BIO CD REVIEW The Book by Richard Marcus In The End by John Lutrell INTERVIEW PRESS SHOWS VIDEOS PHOTOS CONTACT BOBBY DIRNINGER CD review by Richard Marcus (Blogcritics) He has his work published in print and online all over the world including the German edition of Rolling Stone Magazine , and Leap in the dark. The Book (2012)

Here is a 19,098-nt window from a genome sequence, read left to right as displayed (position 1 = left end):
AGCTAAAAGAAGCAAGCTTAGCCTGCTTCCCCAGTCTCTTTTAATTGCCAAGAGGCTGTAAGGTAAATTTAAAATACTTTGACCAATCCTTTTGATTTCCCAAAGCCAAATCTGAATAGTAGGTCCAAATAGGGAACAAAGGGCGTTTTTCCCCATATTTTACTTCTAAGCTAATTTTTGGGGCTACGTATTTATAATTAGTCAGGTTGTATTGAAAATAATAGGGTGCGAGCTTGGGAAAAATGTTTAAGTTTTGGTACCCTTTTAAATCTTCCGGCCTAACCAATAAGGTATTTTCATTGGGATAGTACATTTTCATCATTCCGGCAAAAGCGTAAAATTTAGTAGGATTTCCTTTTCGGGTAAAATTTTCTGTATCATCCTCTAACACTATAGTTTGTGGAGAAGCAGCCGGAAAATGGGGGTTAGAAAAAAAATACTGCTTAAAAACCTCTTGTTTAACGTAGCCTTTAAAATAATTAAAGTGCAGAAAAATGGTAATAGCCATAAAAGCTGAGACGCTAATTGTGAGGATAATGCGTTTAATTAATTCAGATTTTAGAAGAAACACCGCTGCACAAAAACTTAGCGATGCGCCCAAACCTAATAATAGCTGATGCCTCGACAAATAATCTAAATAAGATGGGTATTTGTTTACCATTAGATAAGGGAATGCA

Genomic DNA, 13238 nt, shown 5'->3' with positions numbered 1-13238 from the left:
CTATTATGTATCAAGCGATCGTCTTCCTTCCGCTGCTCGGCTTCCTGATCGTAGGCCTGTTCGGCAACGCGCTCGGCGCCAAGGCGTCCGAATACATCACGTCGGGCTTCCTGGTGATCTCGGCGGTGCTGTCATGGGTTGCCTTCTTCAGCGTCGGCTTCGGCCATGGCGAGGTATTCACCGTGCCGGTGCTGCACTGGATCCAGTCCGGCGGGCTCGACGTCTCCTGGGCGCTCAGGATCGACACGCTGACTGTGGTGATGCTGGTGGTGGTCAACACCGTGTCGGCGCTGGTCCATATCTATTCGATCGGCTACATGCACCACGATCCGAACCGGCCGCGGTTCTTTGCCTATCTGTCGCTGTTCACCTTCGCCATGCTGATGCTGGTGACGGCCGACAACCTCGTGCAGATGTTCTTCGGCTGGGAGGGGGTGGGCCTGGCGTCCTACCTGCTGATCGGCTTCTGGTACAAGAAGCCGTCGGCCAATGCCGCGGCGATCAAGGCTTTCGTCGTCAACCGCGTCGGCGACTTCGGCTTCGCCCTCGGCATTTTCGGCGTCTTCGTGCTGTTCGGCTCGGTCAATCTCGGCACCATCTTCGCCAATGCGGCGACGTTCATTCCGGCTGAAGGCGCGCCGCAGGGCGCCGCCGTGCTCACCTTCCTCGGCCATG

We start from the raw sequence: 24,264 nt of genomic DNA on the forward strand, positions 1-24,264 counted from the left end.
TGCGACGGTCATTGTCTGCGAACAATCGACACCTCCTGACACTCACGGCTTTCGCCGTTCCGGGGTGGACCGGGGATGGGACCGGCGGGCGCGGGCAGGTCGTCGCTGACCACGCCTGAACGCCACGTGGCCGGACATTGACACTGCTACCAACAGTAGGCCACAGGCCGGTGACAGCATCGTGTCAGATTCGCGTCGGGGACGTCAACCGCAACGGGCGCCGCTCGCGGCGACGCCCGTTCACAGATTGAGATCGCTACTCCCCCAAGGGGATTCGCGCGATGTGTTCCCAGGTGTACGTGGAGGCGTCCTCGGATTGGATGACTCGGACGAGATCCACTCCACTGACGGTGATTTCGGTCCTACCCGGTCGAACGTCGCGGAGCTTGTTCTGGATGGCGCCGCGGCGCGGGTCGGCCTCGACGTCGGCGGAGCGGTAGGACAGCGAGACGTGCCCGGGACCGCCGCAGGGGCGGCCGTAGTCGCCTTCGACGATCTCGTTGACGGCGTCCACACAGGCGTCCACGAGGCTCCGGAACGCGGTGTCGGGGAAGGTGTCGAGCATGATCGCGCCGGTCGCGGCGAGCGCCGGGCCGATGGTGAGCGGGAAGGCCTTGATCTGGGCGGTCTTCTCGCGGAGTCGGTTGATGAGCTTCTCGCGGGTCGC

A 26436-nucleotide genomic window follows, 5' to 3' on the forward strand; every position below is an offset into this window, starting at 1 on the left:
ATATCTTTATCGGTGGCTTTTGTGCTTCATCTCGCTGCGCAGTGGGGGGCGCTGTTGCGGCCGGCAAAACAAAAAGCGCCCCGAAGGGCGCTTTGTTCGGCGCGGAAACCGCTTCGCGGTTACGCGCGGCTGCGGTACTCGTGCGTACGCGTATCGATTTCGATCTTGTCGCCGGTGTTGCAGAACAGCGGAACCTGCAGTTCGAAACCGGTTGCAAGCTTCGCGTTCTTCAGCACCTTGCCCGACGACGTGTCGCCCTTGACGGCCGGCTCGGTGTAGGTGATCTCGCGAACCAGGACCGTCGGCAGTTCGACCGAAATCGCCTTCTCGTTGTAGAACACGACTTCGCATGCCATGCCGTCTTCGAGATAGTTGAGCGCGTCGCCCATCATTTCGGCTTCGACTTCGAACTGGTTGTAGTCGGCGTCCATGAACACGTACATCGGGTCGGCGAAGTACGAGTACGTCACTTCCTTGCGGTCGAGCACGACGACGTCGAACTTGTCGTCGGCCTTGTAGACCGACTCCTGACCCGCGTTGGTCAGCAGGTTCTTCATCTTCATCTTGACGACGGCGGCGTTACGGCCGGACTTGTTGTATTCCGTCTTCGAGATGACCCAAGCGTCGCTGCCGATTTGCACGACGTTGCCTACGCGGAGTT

The first thing you'll notice about Dirninger is how relaxed he is. There's an almost effortless grace to his singing style that's far more reminiscent of French popular singers like Brel than what we're used to in blues and rock singers. Maybe because it's not a style we're accustomed to hearing when listening to this type of music, it takes a bit of getting used to. However, he is able to capture our attention and hold it from the opening song of the disc to the final track. For although at times he appears almost laconic, he's so laid back, you can't help but feel like he's a coiled spring waiting to explode. Every so often, he leans into a song and gives us an example of what lies behind that calm exterior and then as effortlessly as exerted energy he slides back into his easy groove. Unlike those who feel they have to be performing at a fever pitch all the time to gain our attention, Dirninger understands the importance of modulation. The first song on the disc, "Like That Music" is a great example. The song starts off with a mid-tempo funky beat, and his vocals are a gentle accompaniment, subdued to the point he's almost talking. Then as the music builds in intensity, so does his voice, until the chorus when he reaches the peak of his urgency and demands you listen to him. One of the things I appreciated most about this disc, and Dirninger, is he doesn't equate intensity of emotion with speed and volume. Too often in blues based music, singers and musicians will think they have to either make our ears or their fingers bleed to let us know they are feeling some great emotion. Just listen to Dirninger's song "Late At Night" for an object lesson on how the combination of great arrangements and singing can achieve the same goal in far more convincing manner without damaging anyone. Not since Warren Zevon have I heard a musician able to sing a slow song that sounds just as intense as any rock roll barn burner with screamed lyrics. There's a rawness to Dirninger's vocals that speaks of emotional intensity while the guitar and keyboard leads accent the lyrics without drowning them out or overselling the emotion. It's the perfect balance between music and voice that in my mind separates the exceptional song from the ordinary run of the mill number. Of course, Dirninger also knows the key element of good rock and roll. It should be fun to listen to. "Love Is A Feeling" and "You'll Be On Fire" are not only great pieces of music but they are fun to hear. If it can't pull you to your feet and get you up dancing once in a while, what's the point of rock and roll? On these two songs specifically, and sporadically throughout the album, Dirninger and his band show they understand that music shouldn't be just for listening to, it should also make you want to move. What makes both these songs even better is the fact they aren't obviously dance songs. It's not like they've said well we should include a couple of uptempo numbers cause people like to dance. The songs just happen to be ones you can dance to. In fact, that's the truly remarkable thing about this disc. No matter what style of music a song is, blues, rock, funk, R&B or soul, it's all effortless. The band moves easily between styles whether within a number or from track to track and nothing ever feels forced or unnatural. I don't know if any of them have played for North American musicians before, but they could match up with any blues based band I've heard anywhere and are a damn site more interesting than most I hear in North America. Music needs to be constantly evolving to ensure it doesn't stagnate. In order to evolve it needs to be exposed to different environments and receive transfusions of new blood periodically. The Book shows just how important this is as Bobby Dirninger and his band take blues based music down some familiar paths but also branch off in totally new directions, making it one of the more interesting new albums of its kind to come out in a while. If you've become bored with the same old same old from blues and rock and roll, you'll want to give this album a listen. It respects the old, but embraces something new, and the result is magnifique.